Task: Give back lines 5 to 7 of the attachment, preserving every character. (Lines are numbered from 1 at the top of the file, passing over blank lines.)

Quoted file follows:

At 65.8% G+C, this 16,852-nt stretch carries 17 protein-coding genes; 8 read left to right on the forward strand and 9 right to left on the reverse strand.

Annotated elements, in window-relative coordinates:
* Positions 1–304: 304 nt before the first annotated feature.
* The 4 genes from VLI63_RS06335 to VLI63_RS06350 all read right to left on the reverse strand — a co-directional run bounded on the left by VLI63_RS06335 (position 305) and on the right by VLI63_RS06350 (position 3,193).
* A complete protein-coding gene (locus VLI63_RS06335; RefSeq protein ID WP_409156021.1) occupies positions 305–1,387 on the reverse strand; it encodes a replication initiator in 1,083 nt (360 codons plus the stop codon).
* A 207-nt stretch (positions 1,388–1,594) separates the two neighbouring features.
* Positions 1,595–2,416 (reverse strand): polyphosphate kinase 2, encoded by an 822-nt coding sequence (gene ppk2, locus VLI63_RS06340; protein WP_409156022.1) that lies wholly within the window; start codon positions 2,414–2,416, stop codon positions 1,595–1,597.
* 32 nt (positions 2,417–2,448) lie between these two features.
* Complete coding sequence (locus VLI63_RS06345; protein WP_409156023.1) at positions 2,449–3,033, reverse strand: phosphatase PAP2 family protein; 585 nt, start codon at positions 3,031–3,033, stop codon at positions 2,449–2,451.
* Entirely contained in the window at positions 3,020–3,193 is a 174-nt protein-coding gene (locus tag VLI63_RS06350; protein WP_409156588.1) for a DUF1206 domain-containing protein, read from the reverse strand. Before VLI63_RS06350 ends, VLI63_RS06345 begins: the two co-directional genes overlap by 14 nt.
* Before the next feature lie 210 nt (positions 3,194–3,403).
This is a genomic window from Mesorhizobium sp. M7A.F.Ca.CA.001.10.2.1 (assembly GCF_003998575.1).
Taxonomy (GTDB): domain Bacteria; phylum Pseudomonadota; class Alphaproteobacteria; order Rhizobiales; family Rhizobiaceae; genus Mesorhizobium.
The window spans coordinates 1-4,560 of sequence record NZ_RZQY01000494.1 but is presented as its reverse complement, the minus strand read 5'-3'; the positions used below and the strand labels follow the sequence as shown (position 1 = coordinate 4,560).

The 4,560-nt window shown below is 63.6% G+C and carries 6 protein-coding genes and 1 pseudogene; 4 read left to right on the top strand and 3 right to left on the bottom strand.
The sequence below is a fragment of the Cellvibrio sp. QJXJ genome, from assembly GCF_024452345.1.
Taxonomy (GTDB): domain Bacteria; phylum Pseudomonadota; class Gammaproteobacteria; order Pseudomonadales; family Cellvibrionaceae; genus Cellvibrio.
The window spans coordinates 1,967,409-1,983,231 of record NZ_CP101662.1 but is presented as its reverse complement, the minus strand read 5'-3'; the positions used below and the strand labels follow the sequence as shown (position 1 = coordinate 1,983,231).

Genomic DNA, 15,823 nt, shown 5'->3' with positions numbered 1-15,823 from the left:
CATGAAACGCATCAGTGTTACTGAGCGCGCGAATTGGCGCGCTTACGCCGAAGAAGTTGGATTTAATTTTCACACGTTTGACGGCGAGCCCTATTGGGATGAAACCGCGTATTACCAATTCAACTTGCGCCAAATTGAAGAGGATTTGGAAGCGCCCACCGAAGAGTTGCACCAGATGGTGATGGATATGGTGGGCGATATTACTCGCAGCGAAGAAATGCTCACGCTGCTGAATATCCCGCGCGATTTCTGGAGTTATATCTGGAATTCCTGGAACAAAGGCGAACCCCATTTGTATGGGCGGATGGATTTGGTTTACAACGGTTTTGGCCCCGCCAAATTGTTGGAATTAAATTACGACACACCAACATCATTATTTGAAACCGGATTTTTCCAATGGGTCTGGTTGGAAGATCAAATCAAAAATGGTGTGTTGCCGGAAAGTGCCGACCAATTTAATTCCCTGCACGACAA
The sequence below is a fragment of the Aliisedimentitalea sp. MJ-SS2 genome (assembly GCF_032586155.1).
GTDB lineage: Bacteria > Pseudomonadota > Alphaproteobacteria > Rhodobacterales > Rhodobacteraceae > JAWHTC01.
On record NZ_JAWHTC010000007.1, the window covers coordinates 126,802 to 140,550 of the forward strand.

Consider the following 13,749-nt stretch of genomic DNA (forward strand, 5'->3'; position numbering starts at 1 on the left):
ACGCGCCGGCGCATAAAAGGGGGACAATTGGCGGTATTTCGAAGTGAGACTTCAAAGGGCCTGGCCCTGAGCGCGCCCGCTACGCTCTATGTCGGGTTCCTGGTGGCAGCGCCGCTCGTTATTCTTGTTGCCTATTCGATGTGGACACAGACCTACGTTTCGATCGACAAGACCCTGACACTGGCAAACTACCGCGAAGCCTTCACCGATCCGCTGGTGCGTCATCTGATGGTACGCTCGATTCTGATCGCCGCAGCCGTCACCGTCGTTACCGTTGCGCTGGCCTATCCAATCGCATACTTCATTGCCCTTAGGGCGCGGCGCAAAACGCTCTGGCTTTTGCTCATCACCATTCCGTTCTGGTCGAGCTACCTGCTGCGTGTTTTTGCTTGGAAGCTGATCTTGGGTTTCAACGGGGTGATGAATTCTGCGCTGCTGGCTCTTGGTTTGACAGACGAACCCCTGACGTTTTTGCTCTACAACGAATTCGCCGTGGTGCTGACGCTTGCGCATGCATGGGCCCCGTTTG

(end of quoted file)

* A complete protein-coding gene (locus VLI63_RS06335; RefSeq protein ID WP_409156021.1) occupies positions 305–1,387 on the reverse strand; it encodes a replication initiator in 1,083 nt (360 codons plus the stop codon).
* A 207-nt stretch (positions 1,388–1,594) separates the two neighbouring features.
* Positions 1,595–2,416 (reverse strand): polyphosphate kinase 2, encoded by an 822-nt coding sequence (gene ppk2, locus VLI63_RS06340; protein WP_409156022.1) that lies wholly within the window; start codon positions 2,414–2,416, stop codon positions 1,595–1,597.